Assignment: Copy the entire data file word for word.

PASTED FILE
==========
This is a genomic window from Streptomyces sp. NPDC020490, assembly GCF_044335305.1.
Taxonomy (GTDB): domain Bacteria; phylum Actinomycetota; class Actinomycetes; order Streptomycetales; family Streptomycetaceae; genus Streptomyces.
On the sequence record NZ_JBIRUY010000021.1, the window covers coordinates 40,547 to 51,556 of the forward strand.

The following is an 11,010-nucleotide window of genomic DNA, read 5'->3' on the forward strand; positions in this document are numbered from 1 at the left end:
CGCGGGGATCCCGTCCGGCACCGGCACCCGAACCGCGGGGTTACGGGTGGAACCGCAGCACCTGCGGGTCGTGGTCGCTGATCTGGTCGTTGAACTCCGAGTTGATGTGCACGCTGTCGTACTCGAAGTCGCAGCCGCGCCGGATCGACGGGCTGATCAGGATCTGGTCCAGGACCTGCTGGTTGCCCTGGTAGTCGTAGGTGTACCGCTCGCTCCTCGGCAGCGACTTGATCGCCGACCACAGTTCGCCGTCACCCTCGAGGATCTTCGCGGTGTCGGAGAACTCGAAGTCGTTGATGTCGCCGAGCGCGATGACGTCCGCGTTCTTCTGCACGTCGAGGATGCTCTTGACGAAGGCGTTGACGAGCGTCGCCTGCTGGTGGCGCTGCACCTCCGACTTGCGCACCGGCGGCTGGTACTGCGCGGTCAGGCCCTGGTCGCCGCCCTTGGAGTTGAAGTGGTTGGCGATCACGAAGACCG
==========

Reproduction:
This is a genomic window from Streptomyces sp. NPDC020490, assembly GCF_044335305.1.
Taxonomy (GTDB): domain Bacteria; phylum Actinomycetota; class Actinomycetes; order Streptomycetales; family Streptomycetaceae; genus Streptomyces.
On the sequence record NZ_JBIRUY010000021.1, the window covers coordinates 40,547 to 51,556 of the forward strand.

The following is an 11,010-nucleotide window of genomic DNA, read 5'->3' on the forward strand; positions in this document are numbered from 1 at the left end:
CGCGGGGATCCCGTCCGGCACCGGCACCCGAACCGCGGGGTTACGGGTGGAACCGCAGCACCTGCGGGTCGTGGTCGCTGATCTGGTCGTTGAACTCCGAGTTGATGTGCACGCTGTCGTACTCGAAGTCGCAGCCGCGCCGGATCGACGGGCTGATCAGGATCTGGTCCAGGACCTGCTGGTTGCCCTGGTAGTCGTAGGTGTACCGCTCGCTCCTCGGCAGCGACTTGATCGCCGACCACAGTTCGCCGTCACCCTCGAGGATCTTCGCGGTGTCGGAGAACTCGAAGTCGTTGATGTCGCCGAGCGCGATGACGTCCGCGTTCTTCTGCACGTCGAGGATGCTCTTGACGAAGGCGTTGACGAGCGTCGCCTGCTGGTGGCGCTGCACCTCCGACTTGCGCACCGGCGGCTGGTACTGCGCGGTCAGGCCCTGGTCGCCGCCCTTGGAGTTGAAGTGGTTGGCGATCACGAAGACCG